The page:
How to Repair Vintage Ceramics

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vintage ceramics

Vintage, antique or anything you’d like to call it. If it’s old and beautiful it probably means it’s vintage. A nice assortment of vintage ceramics, mostly German-made but sometimes an odd item from another country might sneak in too. All items are handpicked by myself.

Vintage Ceramics

I make my living buying and selling vintage ceramics and other decorative items. In my shop, you’ll find many different kinds of vintage ceramic pieces. Some are antique collector’s items. Some have been used as kitchenware for hundreds of years. One-piece, in particular, I enjoy is a cast iron tub that was once used as a sink for the family bathroom.

It has a porcelain top with porcelain sides and a porcelain back that run the full length of the tub. The porcelain sides have been painted and glazed. The porcelain back glaze is a unique creamy white colour. The bottom of the tub is smooth and rounded and the sides are tapered to a point so they fit perfectly onto the bathtub surface.

This is just one example of the type of vintage ceramic I repair. My shop is filled with them. I do a lot of repairing, cleaning and remodelling. Many of my early designs were based on items found in salvage yards and thrift stores. I’ve even found vintage porcelain that was once part of the Hoover Dam.

Cleaning and Repairing Ceramics

That was in the early days when all things salvage were hauled off and sold on the cheap. Cleaning vintage ceramics involves knowing how to identify problems and how to fix them. Sometimes glaze surfaces show signs of deterioration. The surface may be too smooth or rough. It’s easy to fix minor imperfections but if the glaze is cracked or chipped then I can’t work on it because it won’t be salvageable.

I know how to repair vintage ceramics. I have many patterns and designs in my book that have been slightly modified from when I first started. They’re not exact but I’m sure if you’re looking for how to clean vintage ceramic, you’ll be able to get close. Many of my patterns were adapted from antique reproduction pieces.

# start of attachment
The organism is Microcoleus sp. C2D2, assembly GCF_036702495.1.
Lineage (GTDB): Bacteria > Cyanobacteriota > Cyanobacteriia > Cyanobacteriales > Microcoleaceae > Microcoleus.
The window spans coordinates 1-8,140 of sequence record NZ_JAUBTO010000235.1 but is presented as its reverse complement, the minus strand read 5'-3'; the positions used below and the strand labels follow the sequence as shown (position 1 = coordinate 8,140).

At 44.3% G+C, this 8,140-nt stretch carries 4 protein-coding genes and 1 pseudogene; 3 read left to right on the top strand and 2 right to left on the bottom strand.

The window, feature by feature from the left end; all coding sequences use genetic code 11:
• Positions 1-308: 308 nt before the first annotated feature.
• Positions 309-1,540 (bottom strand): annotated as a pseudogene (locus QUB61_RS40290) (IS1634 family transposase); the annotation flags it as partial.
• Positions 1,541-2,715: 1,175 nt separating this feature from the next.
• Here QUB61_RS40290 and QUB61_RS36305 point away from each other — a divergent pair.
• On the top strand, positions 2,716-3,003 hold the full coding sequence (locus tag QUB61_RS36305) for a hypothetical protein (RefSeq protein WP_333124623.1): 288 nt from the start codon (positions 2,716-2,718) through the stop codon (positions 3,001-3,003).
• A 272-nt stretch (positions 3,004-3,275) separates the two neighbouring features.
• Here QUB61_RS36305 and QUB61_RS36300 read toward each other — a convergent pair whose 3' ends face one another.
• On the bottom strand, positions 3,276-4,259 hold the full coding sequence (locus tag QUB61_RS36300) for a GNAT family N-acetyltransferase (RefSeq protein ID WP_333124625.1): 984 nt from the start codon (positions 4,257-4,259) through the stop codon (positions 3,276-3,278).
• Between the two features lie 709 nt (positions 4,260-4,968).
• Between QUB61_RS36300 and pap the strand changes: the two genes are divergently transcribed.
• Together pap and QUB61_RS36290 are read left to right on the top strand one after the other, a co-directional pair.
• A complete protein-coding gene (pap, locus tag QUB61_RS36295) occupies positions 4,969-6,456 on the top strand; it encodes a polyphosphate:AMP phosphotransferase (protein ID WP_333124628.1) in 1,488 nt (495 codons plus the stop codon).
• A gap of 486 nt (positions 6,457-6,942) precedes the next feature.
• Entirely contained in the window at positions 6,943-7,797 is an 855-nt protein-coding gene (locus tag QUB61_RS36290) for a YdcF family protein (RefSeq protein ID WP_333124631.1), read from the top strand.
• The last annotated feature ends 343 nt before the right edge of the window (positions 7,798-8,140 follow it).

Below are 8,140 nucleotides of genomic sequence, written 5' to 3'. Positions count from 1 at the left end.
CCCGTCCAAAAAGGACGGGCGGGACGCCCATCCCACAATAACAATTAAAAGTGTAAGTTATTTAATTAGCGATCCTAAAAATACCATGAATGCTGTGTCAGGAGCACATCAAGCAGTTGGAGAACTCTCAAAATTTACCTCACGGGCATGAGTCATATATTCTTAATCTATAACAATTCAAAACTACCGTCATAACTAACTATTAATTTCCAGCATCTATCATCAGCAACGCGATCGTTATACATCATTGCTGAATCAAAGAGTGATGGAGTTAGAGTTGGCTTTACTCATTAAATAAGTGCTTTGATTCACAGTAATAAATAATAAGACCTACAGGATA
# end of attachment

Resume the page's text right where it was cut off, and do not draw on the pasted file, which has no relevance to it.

vintage ceramics

When I talk about how to repair vintage ceramics I want people to understand the significance of ceramics and how their lives were different from ours. We’re talking about the creation of home. The kiln was a big part of our lives. Our pots and pans would endure the firing cycle hundreds of times. Porcelain didn’t last that long and when it did collapse it was unsightly. When my mother made pottery, it was a big deal because it was the largest thing she made.

Cleaning a vintage ceramic can be tough if you don’t know how to repair vintage ceramics. I learned how to do it by trial and error. I had plenty of “bad” experiences so I wanted to make sure I fixed the ones that weren’t too bad. I finally realized that it would take a lot of trial and error to figure out how to clean vintage ceramics.

Cleaning Tougher Items

The best advice for cleaning ceramics is to use water. Water will evaporate any oil, dirt or grease and then it would just be a matter of wiping it off with a dry cloth. I learned that it was necessary to wipe all the surfaces with a dry cloth. I’d use one of those heavy-duty office type clothes but a normal home cloth should work just fine. You need to pay attention to the surfaces you’re working on because you don’t want to disturb the glaze.

The best advice for cleaning a vintage ceramic I’ve received was to avoid using detergents. All you want to do is just dip a clean, damp cloth into the warm soapy water and wipe down the surface. Use plenty of water. If the dirt gets dried on the surface by the end of the drying period then you can just touch it up with another damp cloth. I didn’t have any success with detergents at all when I tried how to repair vintage ceramic kitchenware.

Once you get the cloth wet and start working on the surface, you’ll notice there’s no such thing as too much water! Use a sponge and start cleaning, being careful to not let the cleaner come into contact with any wooden surfaces. I also noticed that some cleaners had a strange odour to them so maybe they shouldn’t be used around an open flame or something similar. Be sure to test the cleaners out before you ever buy them and read the label carefully. I bought a bottle of cleaning powder after my experience cleaning vintage ceramics.

The best advice I got on how to repair vintage ceramics came from a close friend of mine who restored porcelain kitchen cabinets for his own family. He told me that there are chemicals in detergents that can damage the glaze and cause problems to the finish. I recommend that you seek out a professional cleaning service to get your pieces looking like new again. I also learned that you should never use straight bleach on any wood surfaces (or even on anything metal as you could discolour it). However, if you have an old-time porcelain sink, there may be no need to worry about that anyway.


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